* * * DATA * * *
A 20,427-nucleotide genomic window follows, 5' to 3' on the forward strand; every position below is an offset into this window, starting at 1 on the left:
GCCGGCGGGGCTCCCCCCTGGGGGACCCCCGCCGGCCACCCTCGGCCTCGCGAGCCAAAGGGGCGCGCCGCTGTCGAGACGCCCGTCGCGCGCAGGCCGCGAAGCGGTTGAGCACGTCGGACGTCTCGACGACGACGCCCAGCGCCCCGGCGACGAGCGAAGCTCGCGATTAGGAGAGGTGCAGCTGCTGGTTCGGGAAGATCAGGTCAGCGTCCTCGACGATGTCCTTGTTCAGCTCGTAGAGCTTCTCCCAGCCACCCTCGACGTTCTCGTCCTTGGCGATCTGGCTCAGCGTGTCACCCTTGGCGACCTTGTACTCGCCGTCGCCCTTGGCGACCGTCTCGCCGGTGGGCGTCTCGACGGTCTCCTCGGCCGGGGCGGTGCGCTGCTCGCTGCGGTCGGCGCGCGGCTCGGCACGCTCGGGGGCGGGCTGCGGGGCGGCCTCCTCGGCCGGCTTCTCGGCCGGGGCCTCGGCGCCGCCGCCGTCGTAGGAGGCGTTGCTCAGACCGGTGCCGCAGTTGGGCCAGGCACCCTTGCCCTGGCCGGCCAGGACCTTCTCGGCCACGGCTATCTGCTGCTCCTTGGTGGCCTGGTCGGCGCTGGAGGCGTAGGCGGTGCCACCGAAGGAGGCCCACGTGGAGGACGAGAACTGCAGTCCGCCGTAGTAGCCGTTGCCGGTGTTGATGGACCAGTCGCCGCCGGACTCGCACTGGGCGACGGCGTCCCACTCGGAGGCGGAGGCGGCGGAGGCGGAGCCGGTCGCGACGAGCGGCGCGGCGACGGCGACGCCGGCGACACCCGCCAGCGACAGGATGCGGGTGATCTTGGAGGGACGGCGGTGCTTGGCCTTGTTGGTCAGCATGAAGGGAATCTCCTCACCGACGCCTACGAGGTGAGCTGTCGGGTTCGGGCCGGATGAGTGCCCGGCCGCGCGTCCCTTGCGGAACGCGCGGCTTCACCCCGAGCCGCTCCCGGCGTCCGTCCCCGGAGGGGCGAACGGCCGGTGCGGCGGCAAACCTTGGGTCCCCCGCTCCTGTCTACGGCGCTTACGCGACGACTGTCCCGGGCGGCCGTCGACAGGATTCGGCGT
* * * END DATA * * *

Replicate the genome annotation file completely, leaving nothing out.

A 20,427-nucleotide genomic window follows, 5' to 3' on the forward strand; every position below is an offset into this window, starting at 1 on the left:
GCCGGCGGGGCTCCCCCCTGGGGGACCCCCGCCGGCCACCCTCGGCCTCGCGAGCCAAAGGGGCGCGCCGCTGTCGAGACGCCCGTCGCGCGCAGGCCGCGAAGCGGTTGAGCACGTCGGACGTCTCGACGACGACGCCCAGCGCCCCGGCGACGAGCGAAGCTCGCGATTAGGAGAGGTGCAGCTGCTGGTTCGGGAAGATCAGGTCAGCGTCCTCGACGATGTCCTTGTTCAGCTCGTAGAGCTTCTCCCAGCCACCCTCGACGTTCTCGTCCTTGGCGATCTGGCTCAGCGTGTCACCCTTGGCGACCTTGTACTCGCCGTCGCCCTTGGCGACCGTCTCGCCGGTGGGCGTCTCGACGGTCTCCTCGGCCGGGGCGGTGCGCTGCTCGCTGCGGTCGGCGCGCGGCTCGGCACGCTCGGGGGCGGGCTGCGGGGCGGCCTCCTCGGCCGGCTTCTCGGCCGGGGCCTCGGCGCCGCCGCCGTCGTAGGAGGCGTTGCTCAGACCGGTGCCGCAGTTGGGCCAGGCACCCTTGCCCTGGCCGGCCAGGACCTTCTCGGCCACGGCTATCTGCTGCTCCTTGGTGGCCTGGTCGGCGCTGGAGGCGTAGGCGGTGCCACCGAAGGAGGCCCACGTGGAGGACGAGAACTGCAGTCCGCCGTAGTAGCCGTTGCCGGTGTTGATGGACCAGTCGCCGCCGGACTCGCACTGGGCGACGGCGTCCCACTCGGAGGCGGAGGCGGCGGAGGCGGAGCCGGTCGCGACGAGCGGCGCGGCGACGGCGACGCCGGCGACACCCGCCAGCGACAGGATGCGGGTGATCTTGGAGGGACGGCGGTGCTTGGCCTTGTTGGTCAGCATGAAGGGAATCTCCTCACCGACGCCTACGAGGTGAGCTGTCGGGTTCGGGCCGGATGAGTGCCCGGCCGCGCGTCCCTTGCGGAACGCGCGGCTTCACCCCGAGCCGCTCCCGGCGTCCGTCCCCGGAGGGGCGAACGGCCGGTGCGGCGGCAAACCTTGGGTCCCCCGCTCCTGTCTACGGCGCTTACGCGACGACTGTCCCGGGCGGCCGTCGACAGGATTCGGCGT